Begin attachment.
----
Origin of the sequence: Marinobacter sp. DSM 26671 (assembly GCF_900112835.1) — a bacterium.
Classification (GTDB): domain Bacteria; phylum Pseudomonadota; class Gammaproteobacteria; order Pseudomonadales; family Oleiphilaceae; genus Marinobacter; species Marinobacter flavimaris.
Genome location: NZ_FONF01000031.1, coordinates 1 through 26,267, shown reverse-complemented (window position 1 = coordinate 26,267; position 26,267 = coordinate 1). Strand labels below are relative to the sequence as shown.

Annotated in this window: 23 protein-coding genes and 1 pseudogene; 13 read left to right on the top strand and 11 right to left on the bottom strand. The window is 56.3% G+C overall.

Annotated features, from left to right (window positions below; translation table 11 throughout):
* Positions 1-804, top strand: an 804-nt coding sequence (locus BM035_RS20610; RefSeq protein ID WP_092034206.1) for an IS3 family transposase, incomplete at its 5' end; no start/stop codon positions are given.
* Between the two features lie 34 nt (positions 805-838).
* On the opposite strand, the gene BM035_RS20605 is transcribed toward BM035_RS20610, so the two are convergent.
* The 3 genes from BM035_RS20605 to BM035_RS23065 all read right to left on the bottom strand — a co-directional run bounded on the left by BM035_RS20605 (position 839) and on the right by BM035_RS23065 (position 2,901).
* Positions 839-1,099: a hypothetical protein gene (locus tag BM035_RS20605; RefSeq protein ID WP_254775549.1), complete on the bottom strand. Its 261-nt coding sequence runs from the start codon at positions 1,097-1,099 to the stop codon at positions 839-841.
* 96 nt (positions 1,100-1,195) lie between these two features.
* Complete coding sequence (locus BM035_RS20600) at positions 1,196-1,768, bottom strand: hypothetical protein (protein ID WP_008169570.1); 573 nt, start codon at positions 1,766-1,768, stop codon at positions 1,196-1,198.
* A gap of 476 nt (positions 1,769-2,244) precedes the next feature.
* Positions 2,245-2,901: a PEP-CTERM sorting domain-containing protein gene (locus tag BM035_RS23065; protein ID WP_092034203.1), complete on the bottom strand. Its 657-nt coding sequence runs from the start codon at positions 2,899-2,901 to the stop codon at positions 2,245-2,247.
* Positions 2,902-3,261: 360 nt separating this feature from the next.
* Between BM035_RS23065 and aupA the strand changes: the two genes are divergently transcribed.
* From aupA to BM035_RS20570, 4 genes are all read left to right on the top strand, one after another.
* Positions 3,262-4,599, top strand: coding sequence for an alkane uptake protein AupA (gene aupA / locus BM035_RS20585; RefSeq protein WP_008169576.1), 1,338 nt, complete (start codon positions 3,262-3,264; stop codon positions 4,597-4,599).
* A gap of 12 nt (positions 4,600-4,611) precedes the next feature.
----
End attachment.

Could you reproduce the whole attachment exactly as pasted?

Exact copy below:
Origin of the sequence: Marinobacter sp. DSM 26671 (assembly GCF_900112835.1) — a bacterium.
Classification (GTDB): domain Bacteria; phylum Pseudomonadota; class Gammaproteobacteria; order Pseudomonadales; family Oleiphilaceae; genus Marinobacter; species Marinobacter flavimaris.
Genome location: NZ_FONF01000031.1, coordinates 1 through 26,267, shown reverse-complemented (window position 1 = coordinate 26,267; position 26,267 = coordinate 1). Strand labels below are relative to the sequence as shown.

Annotated in this window: 23 protein-coding genes and 1 pseudogene; 13 read left to right on the top strand and 11 right to left on the bottom strand. The window is 56.3% G+C overall.

Annotated features, from left to right (window positions below; translation table 11 throughout):
* Positions 1-804, top strand: an 804-nt coding sequence (locus BM035_RS20610; RefSeq protein ID WP_092034206.1) for an IS3 family transposase, incomplete at its 5' end; no start/stop codon positions are given.
* Between the two features lie 34 nt (positions 805-838).
* On the opposite strand, the gene BM035_RS20605 is transcribed toward BM035_RS20610, so the two are convergent.
* The 3 genes from BM035_RS20605 to BM035_RS23065 all read right to left on the bottom strand — a co-directional run bounded on the left by BM035_RS20605 (position 839) and on the right by BM035_RS23065 (position 2,901).
* Positions 839-1,099: a hypothetical protein gene (locus tag BM035_RS20605; RefSeq protein ID WP_254775549.1), complete on the bottom strand. Its 261-nt coding sequence runs from the start codon at positions 1,097-1,099 to the stop codon at positions 839-841.
* 96 nt (positions 1,100-1,195) lie between these two features.
* Complete coding sequence (locus BM035_RS20600) at positions 1,196-1,768, bottom strand: hypothetical protein (protein ID WP_008169570.1); 573 nt, start codon at positions 1,766-1,768, stop codon at positions 1,196-1,198.
* A gap of 476 nt (positions 1,769-2,244) precedes the next feature.
* Positions 2,245-2,901: a PEP-CTERM sorting domain-containing protein gene (locus tag BM035_RS23065; protein ID WP_092034203.1), complete on the bottom strand. Its 657-nt coding sequence runs from the start codon at positions 2,899-2,901 to the stop codon at positions 2,245-2,247.
* Positions 2,902-3,261: 360 nt separating this feature from the next.
* Between BM035_RS23065 and aupA the strand changes: the two genes are divergently transcribed.
* From aupA to BM035_RS20570, 4 genes are all read left to right on the top strand, one after another.
* Positions 3,262-4,599, top strand: coding sequence for an alkane uptake protein AupA (gene aupA / locus BM035_RS20585; RefSeq protein WP_008169576.1), 1,338 nt, complete (start codon positions 3,262-3,264; stop codon positions 4,597-4,599).
* A gap of 12 nt (positions 4,600-4,611) precedes the next feature.